Andrews, who retired several years ago as president of Stemco, has been active in volunteering with the Longview Economic Development Corp. and doing private consulting work to help firms implement LEAN procedures to become more efficient and profitable.
LEAN is a process designed for application in any business and implements principles to eliminate waste and make area businesses competitive globally.
"LEAN is a philosophy and a system to help companies become competitive on a global basis," Andrews said.
He completed what he called "a very rigorous assessment" of the BorgWarner plant as a consultant and offered tips on improvement.
"They had a very good assessment; they're doing a lot of things right," Andrews said. "But with the philosophy of continuous improvement, I offered some suggestions."
Andrews said among the atmosphere needed to make implementation of LEAN manufacturing principles work is a commitment from top management and a willingness to keep improving.
"You need to have that commitment from the top or it doesn't work," he said. "Brett and his people have a good attitude, and they've created a learning environment that is really enlightening - they want to get better."
Hunter said on the manufacturing side of operations at the local BorgWarner plant, productivity is rising while the cost per unit is going down with the implementation of LEAN principles.
"Communication has been a key to that success," he said. "We meet with all our managers every morning at the LEAN wall with the goal being to get everyone operating on the same page."
The LEAN wall is a long stretch of wall just off the production floor where charts, goals, outcomes and information is shared.
"We want our processes to be completely transparent to our people," Hunter said. "We start every morning by emphasizing safety and then talk about quality, production, delivery tracking, cost breakdown and waste."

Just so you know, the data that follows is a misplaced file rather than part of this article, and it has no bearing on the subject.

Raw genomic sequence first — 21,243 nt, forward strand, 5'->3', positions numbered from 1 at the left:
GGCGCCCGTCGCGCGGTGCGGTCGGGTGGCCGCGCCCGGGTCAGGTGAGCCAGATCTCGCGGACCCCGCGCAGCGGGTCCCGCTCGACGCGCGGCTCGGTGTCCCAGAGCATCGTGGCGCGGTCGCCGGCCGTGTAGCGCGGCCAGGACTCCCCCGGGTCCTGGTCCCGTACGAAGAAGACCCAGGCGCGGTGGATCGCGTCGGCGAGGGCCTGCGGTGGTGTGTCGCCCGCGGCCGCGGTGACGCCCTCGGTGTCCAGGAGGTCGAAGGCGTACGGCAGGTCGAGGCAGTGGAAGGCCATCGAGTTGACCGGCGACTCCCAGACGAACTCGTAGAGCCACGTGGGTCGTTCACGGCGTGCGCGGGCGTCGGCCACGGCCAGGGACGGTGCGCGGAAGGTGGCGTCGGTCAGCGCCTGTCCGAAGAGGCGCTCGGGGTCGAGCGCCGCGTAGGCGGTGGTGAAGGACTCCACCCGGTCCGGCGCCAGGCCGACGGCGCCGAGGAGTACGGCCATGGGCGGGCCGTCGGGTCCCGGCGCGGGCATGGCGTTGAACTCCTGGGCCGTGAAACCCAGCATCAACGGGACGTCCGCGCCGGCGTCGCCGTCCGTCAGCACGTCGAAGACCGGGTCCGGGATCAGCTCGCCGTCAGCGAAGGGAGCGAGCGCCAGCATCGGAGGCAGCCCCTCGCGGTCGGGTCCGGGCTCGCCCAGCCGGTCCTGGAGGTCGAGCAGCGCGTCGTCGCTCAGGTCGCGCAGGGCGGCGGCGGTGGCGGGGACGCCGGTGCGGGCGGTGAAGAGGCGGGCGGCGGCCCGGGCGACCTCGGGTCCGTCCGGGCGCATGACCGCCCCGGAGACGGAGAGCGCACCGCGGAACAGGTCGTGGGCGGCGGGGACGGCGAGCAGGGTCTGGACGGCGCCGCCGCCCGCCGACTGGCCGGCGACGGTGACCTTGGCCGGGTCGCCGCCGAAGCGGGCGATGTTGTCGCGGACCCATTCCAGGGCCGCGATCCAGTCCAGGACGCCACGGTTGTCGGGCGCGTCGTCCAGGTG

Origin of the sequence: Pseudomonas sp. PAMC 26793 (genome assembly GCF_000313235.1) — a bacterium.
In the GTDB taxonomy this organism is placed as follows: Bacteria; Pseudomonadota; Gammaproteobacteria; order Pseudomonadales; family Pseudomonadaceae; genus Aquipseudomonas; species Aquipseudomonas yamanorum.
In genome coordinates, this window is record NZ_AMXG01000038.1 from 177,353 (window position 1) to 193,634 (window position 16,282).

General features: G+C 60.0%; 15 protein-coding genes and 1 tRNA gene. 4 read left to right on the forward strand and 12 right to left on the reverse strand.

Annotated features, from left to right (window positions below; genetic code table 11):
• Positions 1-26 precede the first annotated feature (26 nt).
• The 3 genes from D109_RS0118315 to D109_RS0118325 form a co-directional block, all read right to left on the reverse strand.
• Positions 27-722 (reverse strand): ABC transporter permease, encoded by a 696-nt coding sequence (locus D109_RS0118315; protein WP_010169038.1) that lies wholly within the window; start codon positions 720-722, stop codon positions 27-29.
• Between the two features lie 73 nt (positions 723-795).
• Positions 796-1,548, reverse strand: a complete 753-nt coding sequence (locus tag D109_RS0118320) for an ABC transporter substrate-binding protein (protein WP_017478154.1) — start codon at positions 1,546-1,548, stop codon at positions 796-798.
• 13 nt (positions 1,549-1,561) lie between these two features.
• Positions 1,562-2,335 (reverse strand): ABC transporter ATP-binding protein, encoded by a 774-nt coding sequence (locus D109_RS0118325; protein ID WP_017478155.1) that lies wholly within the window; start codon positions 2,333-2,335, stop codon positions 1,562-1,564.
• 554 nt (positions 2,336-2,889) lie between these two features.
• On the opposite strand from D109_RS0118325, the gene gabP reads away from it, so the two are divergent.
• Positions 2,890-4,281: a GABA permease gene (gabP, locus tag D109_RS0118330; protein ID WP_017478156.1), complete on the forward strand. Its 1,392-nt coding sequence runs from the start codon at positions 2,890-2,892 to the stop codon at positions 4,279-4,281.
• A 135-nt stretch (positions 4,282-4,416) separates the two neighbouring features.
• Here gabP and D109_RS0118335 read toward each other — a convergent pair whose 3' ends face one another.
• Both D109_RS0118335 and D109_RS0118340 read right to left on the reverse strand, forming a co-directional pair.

Hunter said a major goal for 2013 at the plant is to take 15 percent out of the total cost of production. While that may seem to be a huge challenge, he feels it is one that can be achieved by following through with LEAN principles.
"We monitor everything from scrap as a percentage of sales on up," he said. "We share what our goals are and our business plan and enure the steps we're taking apply to our goals."
Each of the plant's work areas are divided up into cells with individual kiosks - or cubes - at each location that quickly provide vital information from workers on the front lines to fellow workers and to managers, he said. One of the most visible signs at each work cell is a flag displayed that is either red, yellow or green.
Green means things are operating smoothly, while red may mean the cell is down for maintenance or other reasons. Yellow indicates there are issues that are being addressed that may be keeping production moving forward at normal levels.
"They've embraced everything we're working to accomplish," he said, including a change in product line. The Longview facility was one of BorgWarner's friction materials plants that has transitioned to transfer case components for General Motors, Chrysler and Ford vehicles. That includes advanced products and technologies in power train components and systems solutions.
"We do parts from very small to large - it's all very precision focused with heavy metal cutting that is done while maintaining our quality and safety metrics," Hunter said.
The local plant has grown from producing about $6 million a year in revenue in 2008 to $22 million in 2012, Hunter said. The goal for 2013 is to reach $40 million.
"And I think we can do it," he said.